b2b marketing in Africa

Wednesday 14 July, 2010

The day after the World Cup ended I received my copy of B2B Marketing with this lead article African ‘Lions’ ready to roar by Sean Callahan.  The article quotes heavily from the McKinsey Global Institutes article Lions on the move:  the progress and potential of African economies.  I was surprised to see Morocco & Tunisia listed along with Egypt & South Africa as the most advanced economies.  Africa is also surprisingly urbanized, 40% & 52 cities with population of 1M or more, which makes accessibility much less of an issue than it’s been in the past.  Africa is on the rise & is more & more worthy of consideration as a viable place to do business.  It’s different, less sophisticated, & in some ways still screwed up, but it’s getting better.  Personal relationships, (as opposed to virtual/e-mail/or even telephone)  are still very important.  Immediate out-of-pocket cost is slowly losing in importance to total cost of ownership.

There is a risk in lumping all of the countries in Africa into the same conversation because the economies in many of those countries vary drastically.  South Africa is the model for others to follow.  Perhaps lumping in the Middle Eastern petro-economies in with the rest of Africa doesn’t make much sense.  Regardless, the economies of the coastal countries is different from those of the interior countries & those closer to the equator differ from those further south.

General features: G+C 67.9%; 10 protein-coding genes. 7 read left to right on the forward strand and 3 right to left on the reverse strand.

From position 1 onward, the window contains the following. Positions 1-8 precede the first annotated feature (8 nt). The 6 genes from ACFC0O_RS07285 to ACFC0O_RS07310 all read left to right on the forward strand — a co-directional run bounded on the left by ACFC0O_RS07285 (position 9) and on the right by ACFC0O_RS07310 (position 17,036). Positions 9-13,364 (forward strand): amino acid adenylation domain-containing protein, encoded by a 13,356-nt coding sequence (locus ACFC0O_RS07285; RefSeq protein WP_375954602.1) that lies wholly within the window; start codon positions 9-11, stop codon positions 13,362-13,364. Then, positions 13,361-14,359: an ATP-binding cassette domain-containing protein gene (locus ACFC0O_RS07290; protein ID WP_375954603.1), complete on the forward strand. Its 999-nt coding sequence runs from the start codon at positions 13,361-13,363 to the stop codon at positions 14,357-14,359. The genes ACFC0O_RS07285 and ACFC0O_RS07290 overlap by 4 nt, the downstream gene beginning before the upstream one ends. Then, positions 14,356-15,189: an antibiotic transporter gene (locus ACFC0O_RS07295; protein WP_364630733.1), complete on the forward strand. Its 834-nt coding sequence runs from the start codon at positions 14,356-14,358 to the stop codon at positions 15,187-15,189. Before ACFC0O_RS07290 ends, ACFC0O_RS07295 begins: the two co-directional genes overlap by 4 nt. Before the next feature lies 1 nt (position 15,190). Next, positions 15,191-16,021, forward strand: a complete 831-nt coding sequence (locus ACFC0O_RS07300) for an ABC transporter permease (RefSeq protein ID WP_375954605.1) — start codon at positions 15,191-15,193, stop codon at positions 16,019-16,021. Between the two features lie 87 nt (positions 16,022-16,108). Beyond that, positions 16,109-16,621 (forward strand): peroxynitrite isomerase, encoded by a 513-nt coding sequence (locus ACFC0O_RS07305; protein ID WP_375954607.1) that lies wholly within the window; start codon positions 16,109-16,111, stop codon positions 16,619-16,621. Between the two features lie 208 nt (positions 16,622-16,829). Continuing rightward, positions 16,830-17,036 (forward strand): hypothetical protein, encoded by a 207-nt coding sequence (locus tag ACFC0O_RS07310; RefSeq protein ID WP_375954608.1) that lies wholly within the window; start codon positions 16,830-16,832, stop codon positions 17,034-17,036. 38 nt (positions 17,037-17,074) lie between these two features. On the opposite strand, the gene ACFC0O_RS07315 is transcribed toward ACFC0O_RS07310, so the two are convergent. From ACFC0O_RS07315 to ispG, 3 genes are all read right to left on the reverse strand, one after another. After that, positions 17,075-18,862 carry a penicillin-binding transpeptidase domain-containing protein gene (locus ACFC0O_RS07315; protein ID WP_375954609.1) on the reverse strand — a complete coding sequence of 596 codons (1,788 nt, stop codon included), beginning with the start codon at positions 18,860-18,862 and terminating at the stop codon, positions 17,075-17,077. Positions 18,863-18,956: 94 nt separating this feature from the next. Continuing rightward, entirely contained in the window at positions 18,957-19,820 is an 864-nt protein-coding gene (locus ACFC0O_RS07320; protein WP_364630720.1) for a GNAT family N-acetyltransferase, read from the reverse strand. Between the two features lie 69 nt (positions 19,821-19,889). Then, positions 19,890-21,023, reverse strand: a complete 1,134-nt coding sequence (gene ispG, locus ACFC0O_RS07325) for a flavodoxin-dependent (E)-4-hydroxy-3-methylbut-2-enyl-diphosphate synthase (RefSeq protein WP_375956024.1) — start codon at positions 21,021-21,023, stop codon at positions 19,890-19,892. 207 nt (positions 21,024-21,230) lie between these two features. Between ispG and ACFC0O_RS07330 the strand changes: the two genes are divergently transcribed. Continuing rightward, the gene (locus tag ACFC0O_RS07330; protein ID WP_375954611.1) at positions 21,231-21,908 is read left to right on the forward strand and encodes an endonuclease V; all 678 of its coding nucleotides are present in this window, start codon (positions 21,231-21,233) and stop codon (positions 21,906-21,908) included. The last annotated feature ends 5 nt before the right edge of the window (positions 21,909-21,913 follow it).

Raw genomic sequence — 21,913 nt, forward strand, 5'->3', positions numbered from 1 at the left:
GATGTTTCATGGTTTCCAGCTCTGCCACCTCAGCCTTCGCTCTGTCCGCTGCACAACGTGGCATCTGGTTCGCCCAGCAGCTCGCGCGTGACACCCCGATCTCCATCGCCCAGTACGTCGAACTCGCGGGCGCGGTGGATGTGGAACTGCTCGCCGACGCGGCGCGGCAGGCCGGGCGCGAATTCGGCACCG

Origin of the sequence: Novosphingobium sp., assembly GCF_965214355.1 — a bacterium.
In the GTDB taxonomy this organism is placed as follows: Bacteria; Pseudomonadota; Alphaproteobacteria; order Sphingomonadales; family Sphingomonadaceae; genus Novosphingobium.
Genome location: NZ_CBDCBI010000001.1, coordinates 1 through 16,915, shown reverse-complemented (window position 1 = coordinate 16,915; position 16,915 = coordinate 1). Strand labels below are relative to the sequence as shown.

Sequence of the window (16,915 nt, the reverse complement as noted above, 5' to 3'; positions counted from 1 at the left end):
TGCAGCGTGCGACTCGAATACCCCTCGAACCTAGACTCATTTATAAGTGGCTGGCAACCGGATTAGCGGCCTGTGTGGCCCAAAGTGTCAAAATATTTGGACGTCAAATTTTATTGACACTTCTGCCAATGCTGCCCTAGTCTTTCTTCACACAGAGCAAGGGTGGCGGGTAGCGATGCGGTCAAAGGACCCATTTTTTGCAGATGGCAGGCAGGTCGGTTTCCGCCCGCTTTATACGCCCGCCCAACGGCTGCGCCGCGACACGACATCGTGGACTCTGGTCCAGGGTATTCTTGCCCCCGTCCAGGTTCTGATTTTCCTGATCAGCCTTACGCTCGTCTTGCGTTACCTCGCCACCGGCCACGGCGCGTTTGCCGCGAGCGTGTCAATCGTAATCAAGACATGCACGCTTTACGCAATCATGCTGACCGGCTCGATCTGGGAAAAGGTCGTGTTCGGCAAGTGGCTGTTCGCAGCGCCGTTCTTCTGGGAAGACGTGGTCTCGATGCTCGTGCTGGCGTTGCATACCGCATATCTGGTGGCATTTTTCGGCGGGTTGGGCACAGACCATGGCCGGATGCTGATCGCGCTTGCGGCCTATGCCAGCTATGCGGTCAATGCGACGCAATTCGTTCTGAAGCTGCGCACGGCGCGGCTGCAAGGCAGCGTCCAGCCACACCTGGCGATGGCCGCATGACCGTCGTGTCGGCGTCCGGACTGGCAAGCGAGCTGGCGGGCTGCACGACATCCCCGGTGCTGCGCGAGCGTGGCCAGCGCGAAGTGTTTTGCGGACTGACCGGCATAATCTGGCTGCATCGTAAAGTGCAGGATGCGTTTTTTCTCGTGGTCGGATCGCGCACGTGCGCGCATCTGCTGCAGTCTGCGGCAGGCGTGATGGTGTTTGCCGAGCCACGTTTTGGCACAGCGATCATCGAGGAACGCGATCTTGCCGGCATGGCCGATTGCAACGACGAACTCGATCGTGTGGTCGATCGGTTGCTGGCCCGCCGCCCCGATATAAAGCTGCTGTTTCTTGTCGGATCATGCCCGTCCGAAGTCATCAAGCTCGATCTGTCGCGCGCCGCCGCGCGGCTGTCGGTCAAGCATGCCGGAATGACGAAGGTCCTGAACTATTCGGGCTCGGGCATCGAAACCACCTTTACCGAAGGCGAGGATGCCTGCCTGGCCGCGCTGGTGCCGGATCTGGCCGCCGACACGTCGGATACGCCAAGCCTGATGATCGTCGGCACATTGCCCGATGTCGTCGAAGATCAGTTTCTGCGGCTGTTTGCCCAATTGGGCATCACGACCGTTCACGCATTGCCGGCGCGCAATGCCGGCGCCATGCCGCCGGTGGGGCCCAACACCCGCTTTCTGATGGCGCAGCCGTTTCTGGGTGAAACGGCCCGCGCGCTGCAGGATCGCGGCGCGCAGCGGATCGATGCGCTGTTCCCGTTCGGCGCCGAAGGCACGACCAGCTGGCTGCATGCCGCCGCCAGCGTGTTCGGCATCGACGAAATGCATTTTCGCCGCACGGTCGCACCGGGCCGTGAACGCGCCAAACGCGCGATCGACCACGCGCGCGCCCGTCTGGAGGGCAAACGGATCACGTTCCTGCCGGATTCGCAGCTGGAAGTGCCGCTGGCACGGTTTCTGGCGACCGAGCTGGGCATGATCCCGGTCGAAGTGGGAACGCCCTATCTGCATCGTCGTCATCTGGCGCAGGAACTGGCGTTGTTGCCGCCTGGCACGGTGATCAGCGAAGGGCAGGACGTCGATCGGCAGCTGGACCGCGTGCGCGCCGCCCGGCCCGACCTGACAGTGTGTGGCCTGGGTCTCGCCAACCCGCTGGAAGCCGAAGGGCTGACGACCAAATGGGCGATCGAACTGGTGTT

Currently the way the article portrays it, Africa is still a place where only companies with deep pockets can afford to roll the dice there, or that could just be B2B’s bias.  Siemens is big there & growing in the region.  I worked for Siemens in Germany many years ago, & even though they might not have the cash in the bank they had then, they are still investing in building the infrastructure on the dark continent.  The Chinese are increasingly active there, so if we’re competing with them either for resources or markets, we need to pay more attention to this area.

As a general market, incomes are growing, so Africa is becoming a destination for consumer packaged goods manufacturers.  If they can iron out infrastructure issues, Africa can be a low-cost manufacturing location.  They’re simply bypassing landline based communications systems & are getting increasingly connected wirelessly, which is fueling growth on both sides of the demand & supply equation.


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